Into Sixer’s shoes once again steps Bob Chapman‘s, our star writer having maintained his pickiness with long away trips (and even a few short home ones). Jon Keen, who writes for the Reading pages at ESPN, thought Sunderland ‘the worst team to visit the MadStad this season’. Supersub Bob could not see us losing from the moment Gardner struck home his penalty equaliser, just as many expected a comfortable Chelsea cruise once they went ahead at St James’ Park. Instead, characteristic defensive lapses and unconvincing finishing by SAFC, and Chelsea’s surrender on Tyneside, left him fearing the worst for his ‘Sunderland eighth, NUFC relegated’ pre-season wager …
Sunderland first played Reading in the 4th round of the FA Cup in 1973. After a 1-1 draw at Roker Park, Sunderland won the Elm Park replay 3-1 and the rest is a slice of history (fondly remembered by older supporters whose offspring yearn for something in which they, too, may glory – ed).
I missed that game so my first visit to Elm Park was in 1990 for a 3rd round tie. Standing on an open terrace I got absolutely drenched in the process and we lost 2-1. Elm Park certainly had character but could only best be described as a dump.
But then, I have never enjoyed going to Reading. With the move to Madjeski Stadium in 1998 Sunderland have had mixed fortunes, but my opinion hasn’t changed that much. Built on the outskirts of town, it’s located in an industrial estate just off the M4. There are no facilities nearby and getting in and out can take up to an hour whether coming by road or rail.
This year I travelled by rail with my brother Tim. Every year for my birthday in August he buys me a bet. This season the bet was a double – Sunderland to finish in the top eight, Newcastle to be relegated. The betting slip was nearly thrown away just before Christmas but I retained it and it was once again a topic of discussion in the pub beforehand. Ever the optimist, I saw a Sunderland Chelsea double as a bank certainty for the day.
This was a match we should never have lost. Two poor defensive mistakes cost us at least a point.
As early as the fourth minute a warning could be seen. A ball was played in behind Craig Gardner, flat footing the back four. Fortunately nothing came of it, except that the same thing happened two minutes later with disastrous results. Once Larsson was beaten the cross was driven in to the edge of the box where Kebe beat O’Shea too easily to drive in past Mignolet.
Larsson came close to equalising soon after, being fouled from behind he managed to get his shot on target only for Frederici to make a good save. To the ever vocal Larsson, Lee Mason played advantage and didn’t sanction a penalty. However moments later he awarded us what seemed a soft one, though the replay clearly showed O’Shea being felled needlessly by Pogrebnyak. Craig Gardner duly stuck it away in typical Gary Rowell fashion with a firm shot just inside the post.
Once we had clawed our way back into the game I couldn’t see us getting beaten. We were not playing particularly well but never seemed under much of a threat. Similarly we were unable to get support up for the isolated Fletcher.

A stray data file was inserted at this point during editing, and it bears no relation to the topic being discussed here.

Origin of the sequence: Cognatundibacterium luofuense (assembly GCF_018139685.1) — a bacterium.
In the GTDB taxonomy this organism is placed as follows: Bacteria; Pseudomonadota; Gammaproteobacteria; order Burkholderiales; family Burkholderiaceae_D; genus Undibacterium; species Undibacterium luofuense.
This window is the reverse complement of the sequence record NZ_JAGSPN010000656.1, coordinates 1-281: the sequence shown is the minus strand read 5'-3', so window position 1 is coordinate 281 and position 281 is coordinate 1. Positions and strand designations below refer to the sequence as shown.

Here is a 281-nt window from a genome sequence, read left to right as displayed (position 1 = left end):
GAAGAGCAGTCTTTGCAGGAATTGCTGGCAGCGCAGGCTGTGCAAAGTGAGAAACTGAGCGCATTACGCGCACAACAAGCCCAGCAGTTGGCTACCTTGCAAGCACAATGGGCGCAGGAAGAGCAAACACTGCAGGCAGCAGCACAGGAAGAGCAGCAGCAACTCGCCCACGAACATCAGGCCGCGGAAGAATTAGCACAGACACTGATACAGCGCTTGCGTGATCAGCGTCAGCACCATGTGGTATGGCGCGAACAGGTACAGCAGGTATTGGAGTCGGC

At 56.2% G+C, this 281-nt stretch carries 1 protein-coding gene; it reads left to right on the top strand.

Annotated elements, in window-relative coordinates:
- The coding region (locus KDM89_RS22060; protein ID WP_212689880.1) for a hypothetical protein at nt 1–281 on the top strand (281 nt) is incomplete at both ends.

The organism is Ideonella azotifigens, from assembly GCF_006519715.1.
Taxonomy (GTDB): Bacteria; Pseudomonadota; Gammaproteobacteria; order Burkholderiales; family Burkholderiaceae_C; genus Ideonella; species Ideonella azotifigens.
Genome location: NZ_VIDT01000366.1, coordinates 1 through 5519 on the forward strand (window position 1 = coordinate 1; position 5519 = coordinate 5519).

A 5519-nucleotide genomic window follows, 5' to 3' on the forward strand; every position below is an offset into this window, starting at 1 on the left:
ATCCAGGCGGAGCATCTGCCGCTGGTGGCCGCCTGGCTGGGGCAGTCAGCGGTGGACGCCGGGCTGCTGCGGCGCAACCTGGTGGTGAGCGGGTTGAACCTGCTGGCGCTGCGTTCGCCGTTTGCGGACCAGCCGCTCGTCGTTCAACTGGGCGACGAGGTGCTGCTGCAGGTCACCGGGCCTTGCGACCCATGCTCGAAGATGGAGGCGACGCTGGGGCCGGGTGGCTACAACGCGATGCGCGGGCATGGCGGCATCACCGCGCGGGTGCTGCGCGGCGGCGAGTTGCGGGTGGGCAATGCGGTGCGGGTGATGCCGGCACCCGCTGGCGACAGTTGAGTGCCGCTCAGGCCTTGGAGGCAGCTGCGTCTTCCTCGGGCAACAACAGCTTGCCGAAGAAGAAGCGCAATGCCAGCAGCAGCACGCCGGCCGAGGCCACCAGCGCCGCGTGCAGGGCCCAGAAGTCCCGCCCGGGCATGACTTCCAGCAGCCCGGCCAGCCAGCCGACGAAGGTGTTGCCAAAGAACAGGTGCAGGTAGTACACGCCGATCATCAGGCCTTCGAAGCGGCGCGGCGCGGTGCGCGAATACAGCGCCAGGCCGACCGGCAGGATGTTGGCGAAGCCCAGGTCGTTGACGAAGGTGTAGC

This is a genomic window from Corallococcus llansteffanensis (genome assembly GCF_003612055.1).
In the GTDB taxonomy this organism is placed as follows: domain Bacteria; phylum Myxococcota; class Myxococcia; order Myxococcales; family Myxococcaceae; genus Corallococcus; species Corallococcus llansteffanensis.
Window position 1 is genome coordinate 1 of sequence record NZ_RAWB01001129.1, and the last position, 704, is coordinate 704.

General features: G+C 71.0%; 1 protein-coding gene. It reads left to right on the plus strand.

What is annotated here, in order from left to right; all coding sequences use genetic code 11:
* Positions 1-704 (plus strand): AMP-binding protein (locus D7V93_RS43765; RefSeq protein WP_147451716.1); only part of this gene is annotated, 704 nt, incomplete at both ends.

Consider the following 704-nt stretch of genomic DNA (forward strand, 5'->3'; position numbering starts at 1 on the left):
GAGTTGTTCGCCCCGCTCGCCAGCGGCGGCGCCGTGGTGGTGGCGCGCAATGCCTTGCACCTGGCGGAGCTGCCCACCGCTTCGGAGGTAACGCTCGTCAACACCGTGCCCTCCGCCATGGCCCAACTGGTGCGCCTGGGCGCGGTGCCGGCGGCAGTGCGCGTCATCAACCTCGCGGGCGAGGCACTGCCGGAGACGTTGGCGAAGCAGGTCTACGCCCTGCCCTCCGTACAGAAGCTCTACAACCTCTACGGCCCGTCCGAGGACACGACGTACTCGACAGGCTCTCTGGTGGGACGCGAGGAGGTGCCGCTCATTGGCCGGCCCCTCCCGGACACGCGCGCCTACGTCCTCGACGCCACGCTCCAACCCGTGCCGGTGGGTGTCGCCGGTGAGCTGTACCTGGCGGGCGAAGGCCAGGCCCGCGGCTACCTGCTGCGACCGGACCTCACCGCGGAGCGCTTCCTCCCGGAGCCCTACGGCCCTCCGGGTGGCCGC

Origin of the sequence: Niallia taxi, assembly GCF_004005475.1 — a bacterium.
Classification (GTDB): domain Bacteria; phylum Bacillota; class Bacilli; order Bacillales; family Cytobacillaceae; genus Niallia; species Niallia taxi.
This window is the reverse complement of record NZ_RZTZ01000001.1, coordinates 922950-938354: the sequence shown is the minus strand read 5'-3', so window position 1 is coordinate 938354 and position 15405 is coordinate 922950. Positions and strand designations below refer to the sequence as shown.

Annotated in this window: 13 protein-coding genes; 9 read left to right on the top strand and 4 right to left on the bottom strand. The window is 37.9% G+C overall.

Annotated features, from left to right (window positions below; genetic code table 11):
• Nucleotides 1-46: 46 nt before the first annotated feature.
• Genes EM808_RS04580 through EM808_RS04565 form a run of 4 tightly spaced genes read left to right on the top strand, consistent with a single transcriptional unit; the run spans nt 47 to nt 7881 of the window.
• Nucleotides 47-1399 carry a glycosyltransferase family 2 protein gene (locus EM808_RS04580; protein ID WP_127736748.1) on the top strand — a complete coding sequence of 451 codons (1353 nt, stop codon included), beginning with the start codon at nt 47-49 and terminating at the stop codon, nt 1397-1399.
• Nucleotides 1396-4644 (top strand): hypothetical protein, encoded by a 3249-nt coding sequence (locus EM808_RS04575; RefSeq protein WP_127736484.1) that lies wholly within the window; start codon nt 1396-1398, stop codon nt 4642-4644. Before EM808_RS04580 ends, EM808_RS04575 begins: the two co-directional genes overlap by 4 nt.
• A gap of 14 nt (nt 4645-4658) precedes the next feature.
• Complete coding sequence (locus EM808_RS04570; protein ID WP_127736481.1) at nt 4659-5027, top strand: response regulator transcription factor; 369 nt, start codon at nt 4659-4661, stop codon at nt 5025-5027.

A mundane 1- 1 draw seemed on the cards for much of the game until we introduced Danny Graham and started to play with two up front. I am sure he will do well for us and it was good that he received a warm reception from the fans. He came close with two headers within minutes of each other and probably should have done better with the latter one.
In addition, N’Diaye should have at least hit the target with a great chance from only five yards out. We definitely had the best chances in the last quarter of the game and should have gone on to win.
But don’t we ever learn? Concentration is so important and top players don’t concede unnecessary free kicks around the box. Needless to say we gave one away with just five minutes to go. I suspected what was coming and, as with all penalties, I quickly crossed my fingers in the hope it might have some effect. It had certainly worked with Gardner’s penalty so why not now! No such luck and we had lost a game which we could so easily have won.
So what did we learn from the game. Once again Mignolet didn’t have much to do but pulled off a great save to further his reputation as one of the best keepers in the division. I wonder whether we can hold onto him for next season? N’Diaye needs shooting practice. Danny Rose did well when he came on and will surely start next week against Arsenal. From being a small side we now have some bigger players and need to start using this to our advantage. Graham and Fletcher could be a formidable force if supplied properly.
Getting away from the industrial estate was the usual calamity. Having witnessed another needless defeat I needed instant refreshment. Having to wait 50 minutes for such therapy is one of the reasons I dislike many of these out of town stadiums. At least when you get thrashed at places like Everton you can always get something to eat and drink afterwards to cheer yourself up.
Back at the pub with my brother we reflected on the match and that ongoing bet. With Chelsea and ourselves losing it was a bad day for us both and probably a good day for the bookies, come the end of the season.